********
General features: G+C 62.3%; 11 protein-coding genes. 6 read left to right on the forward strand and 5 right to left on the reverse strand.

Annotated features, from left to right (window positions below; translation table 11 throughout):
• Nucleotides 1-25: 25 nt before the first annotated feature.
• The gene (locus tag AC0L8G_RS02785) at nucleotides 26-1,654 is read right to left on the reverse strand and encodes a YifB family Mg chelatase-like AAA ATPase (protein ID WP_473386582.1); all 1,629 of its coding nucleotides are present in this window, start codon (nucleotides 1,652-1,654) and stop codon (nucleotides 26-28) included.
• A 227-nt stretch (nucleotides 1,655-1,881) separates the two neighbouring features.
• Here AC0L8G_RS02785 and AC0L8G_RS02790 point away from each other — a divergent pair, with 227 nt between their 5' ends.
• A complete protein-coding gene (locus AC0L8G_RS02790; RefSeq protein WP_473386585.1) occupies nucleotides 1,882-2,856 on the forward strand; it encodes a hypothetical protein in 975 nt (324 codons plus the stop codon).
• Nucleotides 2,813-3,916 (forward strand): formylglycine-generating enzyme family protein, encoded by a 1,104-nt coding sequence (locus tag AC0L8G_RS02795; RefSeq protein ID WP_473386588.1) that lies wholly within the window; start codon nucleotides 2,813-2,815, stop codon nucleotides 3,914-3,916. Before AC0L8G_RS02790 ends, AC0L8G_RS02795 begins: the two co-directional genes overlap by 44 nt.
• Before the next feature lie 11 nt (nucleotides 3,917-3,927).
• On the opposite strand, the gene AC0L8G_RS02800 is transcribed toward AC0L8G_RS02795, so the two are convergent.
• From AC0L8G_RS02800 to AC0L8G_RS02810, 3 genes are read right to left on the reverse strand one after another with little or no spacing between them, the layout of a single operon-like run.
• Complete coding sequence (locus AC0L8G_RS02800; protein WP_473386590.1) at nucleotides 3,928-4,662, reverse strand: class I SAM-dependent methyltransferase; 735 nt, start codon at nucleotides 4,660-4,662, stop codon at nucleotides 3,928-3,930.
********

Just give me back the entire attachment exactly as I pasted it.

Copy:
General features: G+C 62.3%; 11 protein-coding genes. 6 read left to right on the forward strand and 5 right to left on the reverse strand.

Annotated features, from left to right (window positions below; translation table 11 throughout):
• Nucleotides 1-25: 25 nt before the first annotated feature.
• The gene (locus tag AC0L8G_RS02785) at nucleotides 26-1,654 is read right to left on the reverse strand and encodes a YifB family Mg chelatase-like AAA ATPase (protein ID WP_473386582.1); all 1,629 of its coding nucleotides are present in this window, start codon (nucleotides 1,652-1,654) and stop codon (nucleotides 26-28) included.
• A 227-nt stretch (nucleotides 1,655-1,881) separates the two neighbouring features.
• Here AC0L8G_RS02785 and AC0L8G_RS02790 point away from each other — a divergent pair, with 227 nt between their 5' ends.
• A complete protein-coding gene (locus AC0L8G_RS02790; RefSeq protein WP_473386585.1) occupies nucleotides 1,882-2,856 on the forward strand; it encodes a hypothetical protein in 975 nt (324 codons plus the stop codon).
• Nucleotides 2,813-3,916 (forward strand): formylglycine-generating enzyme family protein, encoded by a 1,104-nt coding sequence (locus tag AC0L8G_RS02795; RefSeq protein ID WP_473386588.1) that lies wholly within the window; start codon nucleotides 2,813-2,815, stop codon nucleotides 3,914-3,916. Before AC0L8G_RS02790 ends, AC0L8G_RS02795 begins: the two co-directional genes overlap by 44 nt.
• Before the next feature lie 11 nt (nucleotides 3,917-3,927).
• On the opposite strand, the gene AC0L8G_RS02800 is transcribed toward AC0L8G_RS02795, so the two are convergent.
• From AC0L8G_RS02800 to AC0L8G_RS02810, 3 genes are read right to left on the reverse strand one after another with little or no spacing between them, the layout of a single operon-like run.
• Complete coding sequence (locus AC0L8G_RS02800; protein WP_473386590.1) at nucleotides 3,928-4,662, reverse strand: class I SAM-dependent methyltransferase; 735 nt, start codon at nucleotides 4,660-4,662, stop codon at nucleotides 3,928-3,930.